"I don't have time for it," is the usual objection, closely followed by "I don't get it, anyway. It's all these people tweeting about what they had for breakfast."

So let's get that last one out of the way first. Yes, there are a lot of people tweeting about what they are eating, about to eat, or have eaten. I'm sure there is some sort of lesson here from Abraham Maslow, but there is a simple solution if you are incredibly bored by such tweets (as I am): don't "follow" the person who writes them. Only follow people who post interesting stuff. Define "interesting" any way you like.

Here is what I have figured out (so far) about Twitter:

  1. How many times have you heard that the best advertising is word of mouth? Well, Twitter is word of mouth in cyberspace. I write an article. One guy notices it and tweets all of his followers. Several of those followers tell all of their followers. A bunch of them tell all of their followers. And on and on.
  2. There is a giant networking party taking place on Twitter. Why wouldn't you want to go?
  3. With Twitter, I have a whole bunch of really bright people — people I respect — scouring the Internet for me, finding interesting links and content I would have otherwise missed. Thank you, ladies and gentlemen.
  4. I get valuable news content. The stuff coming out of Iran right now is better and faster than anything I can get on the Internet or TV.
  5. I get to tell everyone what I had for breakfast. Coffee. Starbucks. Always.

I was sure you would want to know.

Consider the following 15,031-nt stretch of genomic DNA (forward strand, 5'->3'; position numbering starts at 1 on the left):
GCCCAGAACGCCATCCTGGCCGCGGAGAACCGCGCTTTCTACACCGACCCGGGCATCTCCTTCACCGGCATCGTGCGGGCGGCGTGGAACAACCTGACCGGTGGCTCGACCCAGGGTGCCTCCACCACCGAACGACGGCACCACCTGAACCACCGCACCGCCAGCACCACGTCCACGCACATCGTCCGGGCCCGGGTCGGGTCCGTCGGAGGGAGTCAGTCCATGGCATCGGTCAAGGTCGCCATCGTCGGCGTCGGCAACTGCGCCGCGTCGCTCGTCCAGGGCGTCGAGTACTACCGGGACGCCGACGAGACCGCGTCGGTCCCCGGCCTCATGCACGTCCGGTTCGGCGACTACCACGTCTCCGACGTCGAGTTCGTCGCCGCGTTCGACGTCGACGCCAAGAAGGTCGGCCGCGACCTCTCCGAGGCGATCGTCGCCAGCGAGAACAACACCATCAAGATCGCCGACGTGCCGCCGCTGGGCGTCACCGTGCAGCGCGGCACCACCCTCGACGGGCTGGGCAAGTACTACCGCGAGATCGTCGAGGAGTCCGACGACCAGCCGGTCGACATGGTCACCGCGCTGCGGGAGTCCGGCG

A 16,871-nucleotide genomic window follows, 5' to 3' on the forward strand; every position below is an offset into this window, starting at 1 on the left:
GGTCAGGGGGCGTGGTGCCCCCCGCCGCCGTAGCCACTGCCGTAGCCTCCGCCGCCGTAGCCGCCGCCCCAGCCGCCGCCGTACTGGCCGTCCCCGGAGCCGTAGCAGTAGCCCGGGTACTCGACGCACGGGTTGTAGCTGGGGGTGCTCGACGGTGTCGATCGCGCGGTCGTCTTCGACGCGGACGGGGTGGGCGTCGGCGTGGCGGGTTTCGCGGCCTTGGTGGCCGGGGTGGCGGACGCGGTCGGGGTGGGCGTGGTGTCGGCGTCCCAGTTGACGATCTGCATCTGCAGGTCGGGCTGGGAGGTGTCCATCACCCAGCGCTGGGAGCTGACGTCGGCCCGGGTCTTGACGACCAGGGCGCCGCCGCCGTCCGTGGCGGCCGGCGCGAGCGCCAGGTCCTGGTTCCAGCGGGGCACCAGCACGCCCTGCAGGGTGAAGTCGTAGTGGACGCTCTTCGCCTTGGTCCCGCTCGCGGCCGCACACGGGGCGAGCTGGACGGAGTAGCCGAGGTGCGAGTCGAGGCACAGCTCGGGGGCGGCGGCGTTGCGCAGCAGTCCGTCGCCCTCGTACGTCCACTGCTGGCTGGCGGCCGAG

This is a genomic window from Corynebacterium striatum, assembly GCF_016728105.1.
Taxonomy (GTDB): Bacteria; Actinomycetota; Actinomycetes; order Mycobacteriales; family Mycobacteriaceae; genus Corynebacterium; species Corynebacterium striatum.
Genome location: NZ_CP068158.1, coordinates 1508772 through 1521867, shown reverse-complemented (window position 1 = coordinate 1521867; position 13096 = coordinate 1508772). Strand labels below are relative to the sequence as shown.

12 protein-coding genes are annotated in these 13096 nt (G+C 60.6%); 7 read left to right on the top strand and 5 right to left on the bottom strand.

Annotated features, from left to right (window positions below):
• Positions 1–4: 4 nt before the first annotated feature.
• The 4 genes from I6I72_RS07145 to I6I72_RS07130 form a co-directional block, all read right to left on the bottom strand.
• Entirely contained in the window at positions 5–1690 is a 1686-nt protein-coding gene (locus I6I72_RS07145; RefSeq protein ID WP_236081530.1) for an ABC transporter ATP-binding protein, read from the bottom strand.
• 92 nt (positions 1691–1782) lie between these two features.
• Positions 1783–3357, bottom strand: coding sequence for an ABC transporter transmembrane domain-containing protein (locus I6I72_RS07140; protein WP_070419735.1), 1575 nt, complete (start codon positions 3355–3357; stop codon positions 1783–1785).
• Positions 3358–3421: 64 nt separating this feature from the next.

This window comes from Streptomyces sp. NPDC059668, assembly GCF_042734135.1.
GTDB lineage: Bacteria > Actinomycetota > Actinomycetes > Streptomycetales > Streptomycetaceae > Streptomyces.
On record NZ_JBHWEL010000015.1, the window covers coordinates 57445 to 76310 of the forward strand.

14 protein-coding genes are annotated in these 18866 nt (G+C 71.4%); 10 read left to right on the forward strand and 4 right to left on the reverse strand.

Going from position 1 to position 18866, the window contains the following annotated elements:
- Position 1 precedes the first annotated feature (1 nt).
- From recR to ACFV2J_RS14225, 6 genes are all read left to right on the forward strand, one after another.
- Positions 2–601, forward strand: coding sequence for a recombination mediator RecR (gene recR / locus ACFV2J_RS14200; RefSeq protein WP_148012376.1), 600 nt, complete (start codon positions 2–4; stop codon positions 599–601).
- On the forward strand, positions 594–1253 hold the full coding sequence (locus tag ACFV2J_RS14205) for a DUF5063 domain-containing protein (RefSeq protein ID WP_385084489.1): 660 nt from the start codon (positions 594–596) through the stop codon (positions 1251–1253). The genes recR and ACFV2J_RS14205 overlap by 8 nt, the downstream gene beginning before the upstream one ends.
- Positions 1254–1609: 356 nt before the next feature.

Two hands clap and there is a sound. What is the sound of one hand?

A prevalent syndrome among attorneys who have dipped their toes into Internet marketing is the abandoned website or blog. Unfortunately, a great many attorneys (or law firms) have websites in which, if you click on the button that says "Upcoming Events" you find something from the year 2005. Visit their blogs (if they have one) and you might find the most recent post is from last summer. 

And it's not just attorneys. 

An article in the New York Times cleverly entitled "Blogs Falling In An Empty Forest" paints the picture:

Richard Jalichandra, chief executive of Technorati, said that at any given time there are 7 million to 10 million active blogs on the Internet, but “it’s probably between 50,000 and 100,000 blogs that are generating most of the page views.” He added, “There’s a joke within the blogging community that most blogs have an audience of one.”

According to a 2008 survey by Technorati, which runs a search engine for blogs, only 7.4 million out of the 133 million blogs the company tracks had been updated in the past 120 days. That translates to 95 percent of blogs being essentially abandoned, left to lie fallow on the Web, where they become public remnants of a dream — or at least an ambition — unfulfilled.

Some of the obvious conclusions to draw from this include the notion that one could give an attorney a column on the front page of the Wall Street Journal every day, but if he or she doesn't write anything, it's simply a wasted opportunity. Not posting on your blog also means that you have lost one of the main benefits of blogging, the boost one gets in search engine rankings from regularly adding fresh, valuable content to a website. 

Some of the drop in blogging is attributed by the Times to the growing popularity of social media like Twitter and Facebook. But in the legal world, I fear, much of it has to do with attorneys who do not have the time or inclination to write blog posts. (There are solutions to that, as well.) 

If a blog falls in an empty forest, does anyone hear it? I don't know the answer to that koan. On the other hand, if the blog doesn't fall at all, I can guarantee no one will hear it.